Doctors at the Georgetown Public Hospital Corporation (GPHC) are now receiving COVID-19 laboratory results in a timely manner, rather than having to wait 48 hours, according to the hospital’s Director of Medical and Professional Services, Dr Fawcett Jeffrey.
“We have a medium now that is assisting us in getting the results in a more timely manner,” he told News-Talk Radio Guyana 103.1 FM/Demerara Waves Online News. “The voice of the medical fraternity has been heard and we have not had any major problem getting results,” he added.
Unlike the 48-hour wait, Dr Jeffrey said doctors were since April 5 receiving results either on the same day or most times the next day based on when the specimens are sent to the National Reference Laboratory. He noted that in the United States (US) results are available 48 hours after the samples are tested but that was most likely due to the large volume of tests that have to be conducted.
He recalled being the first doctor who had raised his voice against the prolonged delay in GPHC doctors receiving the COVID-19 lab results. “I am the very first person who initiated the complaint to get the results in a timely manner,” he said, adding that he had raised concerns internally at GPHC and they were eventually passed on to the relevant authority.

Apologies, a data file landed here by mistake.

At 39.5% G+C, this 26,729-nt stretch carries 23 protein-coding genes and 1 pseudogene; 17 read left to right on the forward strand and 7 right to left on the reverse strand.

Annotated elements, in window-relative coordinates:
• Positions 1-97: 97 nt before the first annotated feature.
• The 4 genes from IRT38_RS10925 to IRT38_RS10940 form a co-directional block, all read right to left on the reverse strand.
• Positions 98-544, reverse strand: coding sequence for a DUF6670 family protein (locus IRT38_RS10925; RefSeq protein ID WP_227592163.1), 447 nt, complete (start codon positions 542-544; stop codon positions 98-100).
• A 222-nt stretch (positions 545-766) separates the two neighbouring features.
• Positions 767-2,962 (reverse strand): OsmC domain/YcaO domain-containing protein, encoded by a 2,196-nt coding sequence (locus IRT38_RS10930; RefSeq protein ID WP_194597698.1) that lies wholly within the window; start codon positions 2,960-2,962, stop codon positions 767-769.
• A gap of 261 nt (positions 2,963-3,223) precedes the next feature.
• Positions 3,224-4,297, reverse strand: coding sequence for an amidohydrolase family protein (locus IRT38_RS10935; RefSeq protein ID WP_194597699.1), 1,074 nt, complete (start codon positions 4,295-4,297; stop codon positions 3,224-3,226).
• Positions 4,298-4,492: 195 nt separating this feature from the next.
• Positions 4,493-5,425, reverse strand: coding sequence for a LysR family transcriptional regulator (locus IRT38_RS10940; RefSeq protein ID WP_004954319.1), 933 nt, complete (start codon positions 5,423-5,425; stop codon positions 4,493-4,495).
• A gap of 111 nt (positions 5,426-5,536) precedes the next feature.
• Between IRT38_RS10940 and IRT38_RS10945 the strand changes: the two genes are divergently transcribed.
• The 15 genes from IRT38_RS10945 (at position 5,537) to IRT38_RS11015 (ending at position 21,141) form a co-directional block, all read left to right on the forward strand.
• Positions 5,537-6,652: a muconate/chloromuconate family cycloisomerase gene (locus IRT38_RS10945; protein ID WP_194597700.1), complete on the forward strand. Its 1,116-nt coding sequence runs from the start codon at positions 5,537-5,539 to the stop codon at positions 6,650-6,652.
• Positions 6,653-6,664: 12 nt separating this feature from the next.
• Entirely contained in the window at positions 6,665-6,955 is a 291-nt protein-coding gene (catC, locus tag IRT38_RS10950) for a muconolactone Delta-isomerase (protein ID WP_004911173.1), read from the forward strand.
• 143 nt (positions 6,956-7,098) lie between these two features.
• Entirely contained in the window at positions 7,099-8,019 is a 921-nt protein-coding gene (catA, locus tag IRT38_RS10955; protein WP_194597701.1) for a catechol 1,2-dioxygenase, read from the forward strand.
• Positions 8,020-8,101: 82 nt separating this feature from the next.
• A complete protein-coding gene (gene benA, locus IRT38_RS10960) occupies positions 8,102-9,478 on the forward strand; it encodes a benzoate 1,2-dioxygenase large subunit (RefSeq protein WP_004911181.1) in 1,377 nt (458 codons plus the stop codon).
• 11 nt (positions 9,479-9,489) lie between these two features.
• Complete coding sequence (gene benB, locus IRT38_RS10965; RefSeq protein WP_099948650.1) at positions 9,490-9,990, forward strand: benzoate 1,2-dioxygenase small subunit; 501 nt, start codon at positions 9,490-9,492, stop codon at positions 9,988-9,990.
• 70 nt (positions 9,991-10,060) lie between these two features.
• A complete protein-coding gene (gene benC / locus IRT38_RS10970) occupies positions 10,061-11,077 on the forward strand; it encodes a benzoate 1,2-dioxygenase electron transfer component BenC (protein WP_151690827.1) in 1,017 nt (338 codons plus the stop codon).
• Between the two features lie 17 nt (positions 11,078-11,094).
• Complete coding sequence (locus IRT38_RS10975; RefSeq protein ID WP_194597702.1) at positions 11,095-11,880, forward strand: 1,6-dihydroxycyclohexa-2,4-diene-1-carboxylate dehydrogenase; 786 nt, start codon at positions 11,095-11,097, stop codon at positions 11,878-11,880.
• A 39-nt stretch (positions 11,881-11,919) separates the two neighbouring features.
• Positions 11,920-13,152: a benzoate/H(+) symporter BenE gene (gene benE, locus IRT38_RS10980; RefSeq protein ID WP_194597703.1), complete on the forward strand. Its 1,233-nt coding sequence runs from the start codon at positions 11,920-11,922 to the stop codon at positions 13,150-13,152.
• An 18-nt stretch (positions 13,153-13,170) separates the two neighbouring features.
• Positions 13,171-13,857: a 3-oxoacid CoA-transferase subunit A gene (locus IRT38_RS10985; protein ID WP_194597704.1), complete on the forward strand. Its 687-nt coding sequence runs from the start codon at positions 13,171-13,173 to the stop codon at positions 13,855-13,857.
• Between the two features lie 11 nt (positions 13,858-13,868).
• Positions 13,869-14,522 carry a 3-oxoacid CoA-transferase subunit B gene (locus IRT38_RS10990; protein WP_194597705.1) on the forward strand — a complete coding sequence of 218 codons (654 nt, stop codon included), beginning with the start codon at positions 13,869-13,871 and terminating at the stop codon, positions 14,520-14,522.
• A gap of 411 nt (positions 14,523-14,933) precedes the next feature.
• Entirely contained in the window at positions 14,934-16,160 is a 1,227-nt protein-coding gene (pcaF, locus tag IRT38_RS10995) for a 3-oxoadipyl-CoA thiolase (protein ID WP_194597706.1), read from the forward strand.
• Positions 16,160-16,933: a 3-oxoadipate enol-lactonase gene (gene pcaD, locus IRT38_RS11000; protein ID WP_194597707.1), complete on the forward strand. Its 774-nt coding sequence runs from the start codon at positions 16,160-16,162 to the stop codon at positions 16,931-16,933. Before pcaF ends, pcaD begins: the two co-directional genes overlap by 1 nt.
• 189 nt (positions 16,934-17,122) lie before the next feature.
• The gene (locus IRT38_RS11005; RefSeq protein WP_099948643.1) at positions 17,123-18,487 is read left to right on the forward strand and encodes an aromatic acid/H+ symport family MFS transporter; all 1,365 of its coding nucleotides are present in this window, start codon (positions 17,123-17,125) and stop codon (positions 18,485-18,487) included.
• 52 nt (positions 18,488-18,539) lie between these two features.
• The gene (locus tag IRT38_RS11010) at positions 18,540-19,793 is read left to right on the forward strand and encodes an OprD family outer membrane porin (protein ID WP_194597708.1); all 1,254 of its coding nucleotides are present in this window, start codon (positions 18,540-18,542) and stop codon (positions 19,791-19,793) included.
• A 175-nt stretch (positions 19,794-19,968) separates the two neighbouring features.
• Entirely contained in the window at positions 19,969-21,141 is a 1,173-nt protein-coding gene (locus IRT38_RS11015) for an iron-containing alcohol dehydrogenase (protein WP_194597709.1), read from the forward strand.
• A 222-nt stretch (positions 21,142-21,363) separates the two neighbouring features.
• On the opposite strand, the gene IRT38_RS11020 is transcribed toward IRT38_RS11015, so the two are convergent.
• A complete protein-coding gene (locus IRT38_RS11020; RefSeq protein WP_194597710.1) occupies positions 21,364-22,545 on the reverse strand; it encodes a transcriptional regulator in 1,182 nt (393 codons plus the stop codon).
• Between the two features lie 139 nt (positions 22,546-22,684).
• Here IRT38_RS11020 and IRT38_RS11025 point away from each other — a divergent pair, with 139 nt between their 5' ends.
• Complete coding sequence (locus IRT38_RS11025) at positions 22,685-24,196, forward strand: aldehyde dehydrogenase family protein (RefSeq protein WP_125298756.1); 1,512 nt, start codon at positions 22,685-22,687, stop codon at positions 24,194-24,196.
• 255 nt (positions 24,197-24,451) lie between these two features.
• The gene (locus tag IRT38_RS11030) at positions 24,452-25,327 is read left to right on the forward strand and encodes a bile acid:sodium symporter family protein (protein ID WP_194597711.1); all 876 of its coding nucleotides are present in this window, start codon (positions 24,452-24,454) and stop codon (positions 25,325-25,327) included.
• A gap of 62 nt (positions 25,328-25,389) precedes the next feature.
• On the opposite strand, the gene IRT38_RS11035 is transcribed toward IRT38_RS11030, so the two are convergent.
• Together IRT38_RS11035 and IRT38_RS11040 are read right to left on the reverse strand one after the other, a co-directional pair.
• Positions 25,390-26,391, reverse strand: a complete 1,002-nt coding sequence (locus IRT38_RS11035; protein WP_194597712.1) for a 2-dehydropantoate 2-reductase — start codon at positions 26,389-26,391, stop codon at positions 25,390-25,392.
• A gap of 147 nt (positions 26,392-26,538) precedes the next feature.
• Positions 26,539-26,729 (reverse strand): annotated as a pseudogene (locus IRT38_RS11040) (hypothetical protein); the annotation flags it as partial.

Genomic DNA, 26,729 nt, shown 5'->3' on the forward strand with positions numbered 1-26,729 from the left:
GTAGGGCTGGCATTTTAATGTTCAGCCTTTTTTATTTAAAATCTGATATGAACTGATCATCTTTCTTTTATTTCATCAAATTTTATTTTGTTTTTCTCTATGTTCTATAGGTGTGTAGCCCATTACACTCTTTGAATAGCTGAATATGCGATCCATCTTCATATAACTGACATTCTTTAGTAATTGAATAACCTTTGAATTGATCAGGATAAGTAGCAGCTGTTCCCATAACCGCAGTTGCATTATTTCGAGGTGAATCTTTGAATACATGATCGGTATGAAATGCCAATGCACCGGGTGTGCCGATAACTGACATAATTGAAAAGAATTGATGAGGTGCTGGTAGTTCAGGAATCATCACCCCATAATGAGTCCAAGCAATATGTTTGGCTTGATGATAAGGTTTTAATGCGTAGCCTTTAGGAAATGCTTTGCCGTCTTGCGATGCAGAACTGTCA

Well-placed sources on Tuesday told Demerara Waves Online News that the Guyana Medical Council was so concerned that doctors were receiving the results 48 hours after the National Reference Laboratory had conducted the tests that it penned a letter to Public Health Minister, Volda Lawrence on April 6. The concern seemed to centre on claims that the results first had to be sent to the Health Minister, more so who is not a medical doctor, before they were released to the doctors who were treating COVID-19 cases.
Dr Jeffrey said early results would make a greater difference in treating patients who show few or no symptoms compared to someone who is gravely ill and has to be managed based on his or her condition.
The GPHC Director of Medical and Professional Services urged Guyanese to be a bit patient because it is important that the laboratory be given time to ensure whether or not the person has contracted the coronavirus, COVID-19.
The Guyana Medical Council reportedly told Ms Lawrence that the delay in providing results to doctors was also putting health workers at risk, preventing timely care of patients and quickly tracing people with whom they have been in contact with so that they can be isolated and quarantined.
That letter was copied to Chief Medical Officer, Dr Shamdeo Persaud and Deputy Chief Medical Officer, Dr Karen Gordon-Boyle.